History tells us that a unique business idea can take you a long way. Consider the introduction of K’nex or Spanx or even Uber, to name a few ideas and the millions that followed those innovators afterward. But with all the quick-thinking entrepreneurs out there, success typically boils down to how you manage your company, not only the product or service you’re selling. This post explores the risks most startups face and how to navigate them savvily. Let’s dive in.
For many new business owners, securing the capital to grow their business is challenging. Whether the money is in the form of venture capital or business loans, sourcing funds is tough. Plus, unforeseen expenses and sticking to a budget only add to the worries that the money will run out.
Although cash flow problems and other financial concerns aren’t challenges welcomed with open arms, most small businesses must face them. But improving your company’s financial health by sourcing funds isn’t about luck; instead, it’s about doing your due diligence and knowing your industry inside and out.
Additionally, most investors require specific types of coverage to safeguard their assets, including directors and officers (D&O) insurance. A D&O policy isn’t mandatory, but very few investors will consider funding companies without this healthy balance of risk and protection.
Managing a Team
Most top talent falls somewhere in between wanting security and wanting challenges— and it’s your job to find them. However, with remote work on the rise, hiring and managing a team is rapidly changing.
Furthermore, businesses must learn to attract and retain top talent differently than before the pandemic. A recent Bloomberg survey reported that nearly 40% of employees would consider resigning from their jobs if their current employer forced them to give up remote work.
Hiring the skilled individuals your company needs is a different ballgame now. Plus, with more social movements surfacing, workers are highly tuned to any violated employment practices, real or imagined. Keeping on top of best practices and remaining compliant with federal, state, and local laws is a must for small businesses.
Facing Everyday Exposures
Every entrepreneur knows that merely doing business opens up doors to risks. Bodily injury, such as famous “slip-and-fall” claims and property damage, pushes defense costs up to skyrocketing amounts. As a result, startups and small businesses can protect themselves from these vulnerabilities with a robust risk management plan, with general liability insurance as the foundation.
Consider a vendor delivering supplies to your facility but is injured after slipping on your floor. Who covers their medical expenses or any lost wages? For any company that purchased general liability coverage, this policy works to protect against these everyday exposures. Otherwise, these particular risks will carve away at your profit with out-of-pocket legal fees, medical expenses, and other costs.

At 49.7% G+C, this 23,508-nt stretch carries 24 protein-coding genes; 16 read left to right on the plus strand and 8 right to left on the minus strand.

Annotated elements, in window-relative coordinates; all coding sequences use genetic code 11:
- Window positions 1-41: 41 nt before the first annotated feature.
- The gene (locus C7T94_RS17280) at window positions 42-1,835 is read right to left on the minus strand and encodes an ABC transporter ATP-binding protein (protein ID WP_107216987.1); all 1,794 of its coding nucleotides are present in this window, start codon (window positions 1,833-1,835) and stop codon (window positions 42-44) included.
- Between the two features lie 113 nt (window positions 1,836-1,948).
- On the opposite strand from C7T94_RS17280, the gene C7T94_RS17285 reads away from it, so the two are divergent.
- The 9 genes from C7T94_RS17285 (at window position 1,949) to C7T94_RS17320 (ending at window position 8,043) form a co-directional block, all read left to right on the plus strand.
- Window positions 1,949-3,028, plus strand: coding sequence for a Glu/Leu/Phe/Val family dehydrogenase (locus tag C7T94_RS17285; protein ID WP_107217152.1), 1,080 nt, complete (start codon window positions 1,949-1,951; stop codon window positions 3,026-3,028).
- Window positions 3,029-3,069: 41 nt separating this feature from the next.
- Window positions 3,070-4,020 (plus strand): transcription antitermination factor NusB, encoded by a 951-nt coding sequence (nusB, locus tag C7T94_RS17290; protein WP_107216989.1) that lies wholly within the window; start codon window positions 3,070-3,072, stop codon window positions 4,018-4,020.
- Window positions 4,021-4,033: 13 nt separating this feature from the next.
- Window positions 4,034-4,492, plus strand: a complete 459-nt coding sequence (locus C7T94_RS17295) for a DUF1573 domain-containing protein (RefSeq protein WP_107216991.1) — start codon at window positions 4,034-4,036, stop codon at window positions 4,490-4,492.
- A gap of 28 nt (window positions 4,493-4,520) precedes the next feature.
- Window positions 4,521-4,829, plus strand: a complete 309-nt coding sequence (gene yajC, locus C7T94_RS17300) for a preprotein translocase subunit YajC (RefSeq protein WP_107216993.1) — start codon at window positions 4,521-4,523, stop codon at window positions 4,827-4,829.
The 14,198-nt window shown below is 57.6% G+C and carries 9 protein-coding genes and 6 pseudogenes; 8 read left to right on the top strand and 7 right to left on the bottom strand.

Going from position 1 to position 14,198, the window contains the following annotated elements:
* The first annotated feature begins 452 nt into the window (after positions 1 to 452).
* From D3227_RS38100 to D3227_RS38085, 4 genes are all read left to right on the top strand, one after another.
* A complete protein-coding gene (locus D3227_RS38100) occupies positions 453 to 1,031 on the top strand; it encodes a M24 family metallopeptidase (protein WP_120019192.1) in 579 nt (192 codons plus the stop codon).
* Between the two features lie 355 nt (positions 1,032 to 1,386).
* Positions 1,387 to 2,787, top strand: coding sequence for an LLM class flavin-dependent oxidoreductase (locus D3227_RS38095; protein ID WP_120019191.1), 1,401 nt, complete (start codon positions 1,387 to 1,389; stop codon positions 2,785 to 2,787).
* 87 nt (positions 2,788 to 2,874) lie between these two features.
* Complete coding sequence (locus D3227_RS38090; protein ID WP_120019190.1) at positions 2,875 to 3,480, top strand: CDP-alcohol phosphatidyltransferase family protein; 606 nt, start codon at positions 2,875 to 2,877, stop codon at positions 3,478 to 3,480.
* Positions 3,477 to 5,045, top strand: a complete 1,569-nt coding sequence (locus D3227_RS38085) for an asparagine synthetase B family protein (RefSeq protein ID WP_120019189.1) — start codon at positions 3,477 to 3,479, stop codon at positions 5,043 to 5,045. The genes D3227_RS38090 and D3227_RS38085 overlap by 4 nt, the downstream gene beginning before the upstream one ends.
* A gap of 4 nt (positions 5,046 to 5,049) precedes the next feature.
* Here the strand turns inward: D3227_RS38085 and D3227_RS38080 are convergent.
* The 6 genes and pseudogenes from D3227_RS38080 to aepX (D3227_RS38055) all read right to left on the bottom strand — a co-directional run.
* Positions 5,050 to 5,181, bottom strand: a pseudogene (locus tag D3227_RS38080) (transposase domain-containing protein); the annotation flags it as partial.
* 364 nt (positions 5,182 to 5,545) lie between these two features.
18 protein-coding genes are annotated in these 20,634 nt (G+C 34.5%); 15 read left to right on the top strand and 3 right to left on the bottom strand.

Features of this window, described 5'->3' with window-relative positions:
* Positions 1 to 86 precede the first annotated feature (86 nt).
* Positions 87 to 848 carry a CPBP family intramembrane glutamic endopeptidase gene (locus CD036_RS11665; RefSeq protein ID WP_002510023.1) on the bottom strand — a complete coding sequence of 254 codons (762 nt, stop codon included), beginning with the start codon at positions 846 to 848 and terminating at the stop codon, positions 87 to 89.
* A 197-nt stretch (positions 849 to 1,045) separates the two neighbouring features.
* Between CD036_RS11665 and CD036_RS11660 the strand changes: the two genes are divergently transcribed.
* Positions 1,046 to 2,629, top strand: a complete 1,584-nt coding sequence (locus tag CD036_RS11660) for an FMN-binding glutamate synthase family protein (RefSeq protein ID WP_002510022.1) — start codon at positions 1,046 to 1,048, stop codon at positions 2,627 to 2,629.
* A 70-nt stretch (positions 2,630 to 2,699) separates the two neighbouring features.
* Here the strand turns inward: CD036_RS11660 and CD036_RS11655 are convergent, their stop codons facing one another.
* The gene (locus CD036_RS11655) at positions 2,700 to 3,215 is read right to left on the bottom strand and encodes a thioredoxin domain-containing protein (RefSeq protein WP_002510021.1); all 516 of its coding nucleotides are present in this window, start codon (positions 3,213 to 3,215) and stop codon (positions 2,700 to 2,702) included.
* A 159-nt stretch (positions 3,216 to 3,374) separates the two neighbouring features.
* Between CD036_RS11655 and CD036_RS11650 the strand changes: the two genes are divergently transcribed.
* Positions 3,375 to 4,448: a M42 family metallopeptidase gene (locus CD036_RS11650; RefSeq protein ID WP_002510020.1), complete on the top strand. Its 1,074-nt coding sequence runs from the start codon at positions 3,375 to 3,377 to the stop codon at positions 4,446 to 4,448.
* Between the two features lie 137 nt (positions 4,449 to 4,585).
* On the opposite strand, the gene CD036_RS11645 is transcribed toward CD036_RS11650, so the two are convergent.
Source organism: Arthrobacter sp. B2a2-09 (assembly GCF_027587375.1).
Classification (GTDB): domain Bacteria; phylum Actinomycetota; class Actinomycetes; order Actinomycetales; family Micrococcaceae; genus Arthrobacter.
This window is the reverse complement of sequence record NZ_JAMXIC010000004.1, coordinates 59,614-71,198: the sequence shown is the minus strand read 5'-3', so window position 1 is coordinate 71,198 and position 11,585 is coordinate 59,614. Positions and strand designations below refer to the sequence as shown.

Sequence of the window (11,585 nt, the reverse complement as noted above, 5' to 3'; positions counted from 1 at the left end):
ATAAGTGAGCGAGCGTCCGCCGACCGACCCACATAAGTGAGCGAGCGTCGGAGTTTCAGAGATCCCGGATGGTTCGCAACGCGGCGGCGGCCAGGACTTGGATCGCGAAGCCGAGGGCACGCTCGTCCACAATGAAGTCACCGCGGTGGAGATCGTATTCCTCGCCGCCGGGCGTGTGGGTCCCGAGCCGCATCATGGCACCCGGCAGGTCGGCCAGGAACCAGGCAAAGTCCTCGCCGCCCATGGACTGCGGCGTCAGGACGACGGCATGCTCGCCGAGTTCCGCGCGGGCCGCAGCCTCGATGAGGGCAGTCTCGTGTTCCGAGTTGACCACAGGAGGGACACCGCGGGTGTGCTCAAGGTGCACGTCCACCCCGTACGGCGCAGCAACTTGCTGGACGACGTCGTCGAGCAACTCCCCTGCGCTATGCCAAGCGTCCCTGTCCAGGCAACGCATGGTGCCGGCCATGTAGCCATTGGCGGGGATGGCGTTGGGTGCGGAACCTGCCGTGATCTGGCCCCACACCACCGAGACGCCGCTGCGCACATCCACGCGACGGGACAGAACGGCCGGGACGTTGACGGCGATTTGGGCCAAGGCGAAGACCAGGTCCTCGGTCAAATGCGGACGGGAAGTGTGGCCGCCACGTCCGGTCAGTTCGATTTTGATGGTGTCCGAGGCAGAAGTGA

Resolving Tech Issues
Any IT leader will tell you that 2020 was a nightmare-ish year. With nearly half of the American workforce working from home, IT specialists were busy around the clock. Cybersecurity, connectivity issues, and launching baby-faced digital services were tall orders.
Unsurprisingly, startups and small businesses face similar tech challenges. Whether it’s connecting remote teams or fighting off cybercriminals, technology presents many risks. Plus, as the most prominent malware attack, ransomware fees have climbed from an average of $5,000 in 2018 to $200,000 in 2020. Lamentably, the damage to businesses of all sizes is lasting.
As a result, many clients and vendors require companies to have cyber coverage before conducting business with them. Small companies are now more than ever re-evaluating their IT budget and investing in cyber insurance policies, reconfiguring their processes, and learning to educate their employees.
Entrepreneurs and startup teams are well-known for their hustle. After all, marketing and sales are the lifeblood of any rapidly growing business. However, scaling up can get lost in the dust as other issues take precedence.
Most entrepreneurs endure sleepless nights, worrying about how to attract more customers. And when the customers come, can your technology keep the pace? While these are all valid worries — and genuine insomnia culprits — scaling up is unique to each business.
So, surround yourself with those who have been there, done that. Build a strong team. Take analytics to heart by learning from the past. Protect your assets with a hefty risk management plan. Lastly, capitalize on what makes you different, and never stop perfecting your management skills.
Planning for the Future
Here’s a pro tip: plan to succeed. Many entrepreneurs make the mistake of only looking ten steps ahead of themselves when high-end success calls for 20 steps ahead. Take that idea one step further by expecting the market (and life) to throw you curveballs, such as a heart-stopping pandemic.
Be the leader who covers all the bases. You don’t have to know it all right now; you only need to be willing to learn it. Remember, you don’t have to give up any ground when you protect the ground you’ve already conquered.
CTA: Founder Shield is an insurance brokerage focused on providing scalable risk management solutions to high-growth companies. Contact us today to learn what risk management solutions are right for you.
Jonathan is the General Manager of Founder Shield, a boutique insurance brokerage specialized in serving emerging industries. He works to oversee client strategy and communication, and has fostered a culture of providing unparalleled service and risk consulting for some of the fastest growing companies in the world.
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